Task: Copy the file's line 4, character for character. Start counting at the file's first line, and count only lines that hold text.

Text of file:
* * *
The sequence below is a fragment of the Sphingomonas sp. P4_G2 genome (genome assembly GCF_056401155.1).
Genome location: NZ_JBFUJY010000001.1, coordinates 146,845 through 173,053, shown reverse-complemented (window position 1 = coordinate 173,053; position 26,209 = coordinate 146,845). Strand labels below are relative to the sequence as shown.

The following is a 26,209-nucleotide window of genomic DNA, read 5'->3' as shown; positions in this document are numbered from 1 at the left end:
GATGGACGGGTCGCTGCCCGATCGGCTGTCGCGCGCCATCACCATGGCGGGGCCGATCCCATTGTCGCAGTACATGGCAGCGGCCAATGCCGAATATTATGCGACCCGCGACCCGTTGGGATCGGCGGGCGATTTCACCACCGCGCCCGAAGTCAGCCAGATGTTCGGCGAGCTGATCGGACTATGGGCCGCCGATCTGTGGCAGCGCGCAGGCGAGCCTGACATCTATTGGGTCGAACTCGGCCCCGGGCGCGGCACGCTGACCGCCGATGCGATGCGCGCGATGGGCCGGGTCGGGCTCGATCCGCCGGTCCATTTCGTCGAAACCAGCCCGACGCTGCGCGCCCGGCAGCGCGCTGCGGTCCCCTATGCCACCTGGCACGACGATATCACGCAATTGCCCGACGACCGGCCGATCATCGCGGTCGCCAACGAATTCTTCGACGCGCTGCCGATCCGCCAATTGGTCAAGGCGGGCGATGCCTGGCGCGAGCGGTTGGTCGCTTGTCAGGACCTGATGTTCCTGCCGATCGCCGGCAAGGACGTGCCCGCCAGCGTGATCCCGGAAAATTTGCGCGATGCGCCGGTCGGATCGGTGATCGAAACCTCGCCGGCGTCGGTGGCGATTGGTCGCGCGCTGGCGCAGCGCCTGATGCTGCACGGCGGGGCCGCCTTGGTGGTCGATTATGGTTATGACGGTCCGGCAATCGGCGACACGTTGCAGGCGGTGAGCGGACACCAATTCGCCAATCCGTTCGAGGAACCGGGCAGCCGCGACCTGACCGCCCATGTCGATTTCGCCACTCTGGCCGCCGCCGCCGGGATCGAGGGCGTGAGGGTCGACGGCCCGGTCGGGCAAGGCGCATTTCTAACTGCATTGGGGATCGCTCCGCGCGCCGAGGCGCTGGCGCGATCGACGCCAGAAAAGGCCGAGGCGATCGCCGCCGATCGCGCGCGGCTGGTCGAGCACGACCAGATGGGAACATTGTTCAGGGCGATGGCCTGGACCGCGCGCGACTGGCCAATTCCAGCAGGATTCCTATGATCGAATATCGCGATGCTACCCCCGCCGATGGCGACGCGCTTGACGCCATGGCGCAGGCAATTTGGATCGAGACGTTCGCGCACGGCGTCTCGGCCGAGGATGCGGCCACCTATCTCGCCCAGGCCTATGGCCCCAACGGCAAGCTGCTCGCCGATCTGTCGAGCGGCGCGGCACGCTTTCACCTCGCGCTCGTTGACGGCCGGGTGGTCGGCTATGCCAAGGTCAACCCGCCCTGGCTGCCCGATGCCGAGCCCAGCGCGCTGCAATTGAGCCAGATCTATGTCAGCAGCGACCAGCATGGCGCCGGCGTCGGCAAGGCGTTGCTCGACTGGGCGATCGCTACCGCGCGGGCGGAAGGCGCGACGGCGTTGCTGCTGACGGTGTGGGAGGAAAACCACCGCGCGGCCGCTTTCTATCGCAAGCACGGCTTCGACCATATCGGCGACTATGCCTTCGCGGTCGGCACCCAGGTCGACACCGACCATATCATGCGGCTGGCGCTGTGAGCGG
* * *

GATGGACGGGTCGCTGCCCGATCGGCTGTCGCGCGCCATCACCATGGCGGGGCCGATCCCATTGTCGCAGTACATGGCAGCGGCCAATGCCGAATATTATGCGACCCGCGACCCGTTGGGATCGGCGGGCGATTTCACCACCGCGCCCGAAGTCAGCCAGATGTTCGGCGAGCTGATCGGACTATGGGCCGCCGATCTGTGGCAGCGCGCAGGCGAGCCTGACATCTATTGGGTCGAACTCGGCCCCGGGCGCGGCACGCTGACCGCCGATGCGATGCGCGCGATGGGCCGGGTCGGGCTCGATCCGCCGGTCCATTTCGTCGAAACCAGCCCGACGCTGCGCGCCCGGCAGCGCGCTGCGGTCCCCTATGCCACCTGGCACGACGATATCACGCAATTGCCCGACGACCGGCCGATCATCGCGGTCGCCAACGAATTCTTCGACGCGCTGCCGATCCGCCAATTGGTCAAGGCGGGCGATGCCTGGCGCGAGCGGTTGGTCGCTTGTCAGGACCTGATGTTCCTGCCGATCGCCGGCAAGGACGTGCCCGCCAGCGTGATCCCGGAAAATTTGCGCGATGCGCCGGTCGGATCGGTGATCGAAACCTCGCCGGCGTCGGTGGCGATTGGTCGCGCGCTGGCGCAGCGCCTGATGCTGCACGGCGGGGCCGCCTTGGTGGTCGATTATGGTTATGACGGTCCGGCAATCGGCGACACGTTGCAGGCGGTGAGCGGACACCAATTCGCCAATCCGTTCGAGGAACCGGGCAGCCGCGACCTGACCGCCCATGTCGATTTCGCCACTCTGGCCGCCGCCGCCGGGATCGAGGGCGTGAGGGTCGACGGCCCGGTCGGGCAAGGCGCATTTCTAACTGCATTGGGGATCGCTCCGCGCGCCGAGGCGCTGGCGCGATCGACGCCAGAAAAGGCCGAGGCGATCGCCGCCGATCGCGCGCGGCTGGTCGAGCACGACCAGATGGGAACATTGTTCAGGGCGATGGCCTGGACCGCGCGCGACTGGCCAATTCCAGCAGGATTCCTATGATCGAATATCGCGATGCTACCCCCGCCGATGGCGACGCGCTTGACGCCATGGCGCAGGCAATTTGGATCGAGACGTTCGCGCACGGCGTCTCGGCCGAGGATGCGGCCACCTATCTCGCCCAGGCCTATGGCCCCAACGGCAAGCTGCTCGCCGATCTGTCGAGCGGCGCGGCACGCTTTCACCTCGCGCTCGTTGACGGCCGGGTGGTCGGCTATGCCAAGGTCAACCCGCCCTGGCTGCCCGATGCCGAGCCCAGCGCGCTGCAATTGAGCCAGATCTATGTCAGCAGCGACCAGCATGGCGCCGGCGTCGGCAAGGCGTTGCTCGACTGGGCGATCGCTACCGCGCGGGCGGAAGGCGCGACGGCGTTGCTGCTGACGGTGTGGGAGGAAAACCACCGCGCGGCCGCTTTCTATCGCAAGCACGGCTTCGACCATATCGGCGACTATGCCTTCGCGGTCGGCACCCAGGTCGACACCGACCATATCATGCGGCTGGCGCTGTGAGCGG